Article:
Also Read: ISRO’s First Manned Space Mission to Cost $1.4 Billion

The knowledge gained through the Orion programme has enabled NASA to mature computer modelling of how the system works in various scenarios and help partner companies understand certain elements of parachute systems. (IANS)

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66% Indian Business Decision Makers Concerned About Cyber Threats

In line with this approach, 79 per cent of Indian business decision makers would want to adopt deeply-integrated or synchronised security solutions that could detect, investigate and respond to cyber threats

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Cyber Threats
Cyber security is a shared responsibility. While IT teams must be proactive in their response to Cyber Threats, knowledgeable employees and leadership teams pave the way for organisations to better detect, protect and respond. Pixabay

Sixty-six per cent of business decision makers in India believe lack of security expertise is a challenge for their organisations, while 63 per cent of Indian businesses are concerned about being exposed to Cyber Threats due to employee errors, according to a new report.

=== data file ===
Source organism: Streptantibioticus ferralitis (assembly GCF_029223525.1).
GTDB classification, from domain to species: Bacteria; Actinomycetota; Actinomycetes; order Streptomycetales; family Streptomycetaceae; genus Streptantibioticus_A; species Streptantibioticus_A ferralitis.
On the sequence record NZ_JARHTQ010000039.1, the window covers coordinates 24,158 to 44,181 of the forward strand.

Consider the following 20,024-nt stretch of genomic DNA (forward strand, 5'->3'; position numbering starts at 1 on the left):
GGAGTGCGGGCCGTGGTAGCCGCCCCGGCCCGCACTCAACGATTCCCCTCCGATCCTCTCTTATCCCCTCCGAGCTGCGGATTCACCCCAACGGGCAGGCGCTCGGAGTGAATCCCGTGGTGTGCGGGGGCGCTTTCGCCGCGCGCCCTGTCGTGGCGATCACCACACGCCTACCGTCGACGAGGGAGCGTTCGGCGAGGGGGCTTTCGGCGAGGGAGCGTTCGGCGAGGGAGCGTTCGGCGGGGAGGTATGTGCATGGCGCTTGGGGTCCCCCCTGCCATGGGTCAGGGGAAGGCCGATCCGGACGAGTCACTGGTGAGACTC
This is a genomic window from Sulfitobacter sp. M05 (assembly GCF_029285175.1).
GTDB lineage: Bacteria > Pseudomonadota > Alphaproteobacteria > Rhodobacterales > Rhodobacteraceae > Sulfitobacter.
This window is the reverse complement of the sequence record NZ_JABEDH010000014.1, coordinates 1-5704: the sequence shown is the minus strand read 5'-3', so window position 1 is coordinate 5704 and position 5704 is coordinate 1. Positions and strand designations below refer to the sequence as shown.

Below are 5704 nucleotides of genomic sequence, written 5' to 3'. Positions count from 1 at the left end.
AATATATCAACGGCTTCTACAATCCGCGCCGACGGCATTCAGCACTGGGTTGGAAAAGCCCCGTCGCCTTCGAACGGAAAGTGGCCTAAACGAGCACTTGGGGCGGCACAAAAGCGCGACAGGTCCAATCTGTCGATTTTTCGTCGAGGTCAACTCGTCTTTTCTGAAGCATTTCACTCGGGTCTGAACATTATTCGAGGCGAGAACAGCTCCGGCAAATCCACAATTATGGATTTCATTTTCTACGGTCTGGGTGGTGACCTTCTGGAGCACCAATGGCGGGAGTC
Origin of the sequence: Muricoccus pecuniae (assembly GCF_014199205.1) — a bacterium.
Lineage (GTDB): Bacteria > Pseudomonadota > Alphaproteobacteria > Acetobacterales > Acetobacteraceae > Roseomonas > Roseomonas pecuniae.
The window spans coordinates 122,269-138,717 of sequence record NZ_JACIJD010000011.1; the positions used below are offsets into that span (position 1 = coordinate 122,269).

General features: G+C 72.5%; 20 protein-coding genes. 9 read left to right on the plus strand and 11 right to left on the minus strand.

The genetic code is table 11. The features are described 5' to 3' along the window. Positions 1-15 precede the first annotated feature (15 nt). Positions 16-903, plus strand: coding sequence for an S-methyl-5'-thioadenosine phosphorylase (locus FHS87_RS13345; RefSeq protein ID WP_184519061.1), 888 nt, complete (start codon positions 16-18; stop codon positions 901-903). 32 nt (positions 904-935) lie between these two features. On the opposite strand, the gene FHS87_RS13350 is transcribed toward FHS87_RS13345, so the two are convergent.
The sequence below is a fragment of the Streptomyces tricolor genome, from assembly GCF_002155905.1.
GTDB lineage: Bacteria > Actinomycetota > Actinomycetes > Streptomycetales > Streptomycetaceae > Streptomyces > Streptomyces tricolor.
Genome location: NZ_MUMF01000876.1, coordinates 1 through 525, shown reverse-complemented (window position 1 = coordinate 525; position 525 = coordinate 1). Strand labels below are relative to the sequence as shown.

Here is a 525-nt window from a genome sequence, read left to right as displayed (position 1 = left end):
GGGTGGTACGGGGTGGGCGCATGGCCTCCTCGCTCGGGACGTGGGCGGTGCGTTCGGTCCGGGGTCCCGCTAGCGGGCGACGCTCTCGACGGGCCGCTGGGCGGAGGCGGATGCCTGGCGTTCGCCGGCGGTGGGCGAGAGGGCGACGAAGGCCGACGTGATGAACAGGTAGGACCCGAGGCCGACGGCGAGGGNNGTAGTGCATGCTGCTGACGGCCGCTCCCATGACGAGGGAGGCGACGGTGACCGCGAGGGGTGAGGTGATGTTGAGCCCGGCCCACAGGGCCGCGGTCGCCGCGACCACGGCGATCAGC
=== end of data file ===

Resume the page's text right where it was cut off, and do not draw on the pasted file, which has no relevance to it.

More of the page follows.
“As the threat landscape evolves, businesses too need to advance their defence mechanisms with synchronised security solutions that are designed to strengthen their cyber security posture,” Sunil Sharma, Managing Director, Sales, Sophos India and SAARC, said in a statement.

The success of an organisation’s cyber security investment lies not just in buying technology, but corporate culture, employee education and path-to-purchase also play critical roles, according to the Future of Cybersecurity in Asia Pacific and Japan-Culture, Efficiency, Awareness report.

“Cyber security is a shared responsibility. While IT teams must be proactive in their response to Cyber Threats, knowledgeable employees and leadership teams pave the way for organisations to better detect, protect and respond,” Sharma said.

Cyber Threats
Sixty-six per cent of business decision makers in India believe lack of security expertise is a challenge for their organisations, while 63 per cent of Indian businesses are concerned about being exposed to Cyber Threats due to employee errors. Pixabay

Only 19 per cent of Indian organisations regularly make significant changes to their cyber security approach, and 38 per cent intend to make changes to security approach in the next 6-24 months.

In line with this approach, 79 per cent of Indian business decision makers would want to adopt deeply-integrated or synchronised security solutions that could detect, investigate and respond to cyber threats, it added.

ALSO READ: Innovation and Startup Culture Thriving in Ghana

According to global cyber security major Sophos, main triggers for security updates — beyond changes to overall security posture — are technology and product developments, compliance and regulation requirements, and growing awareness of new attacks. (IANS)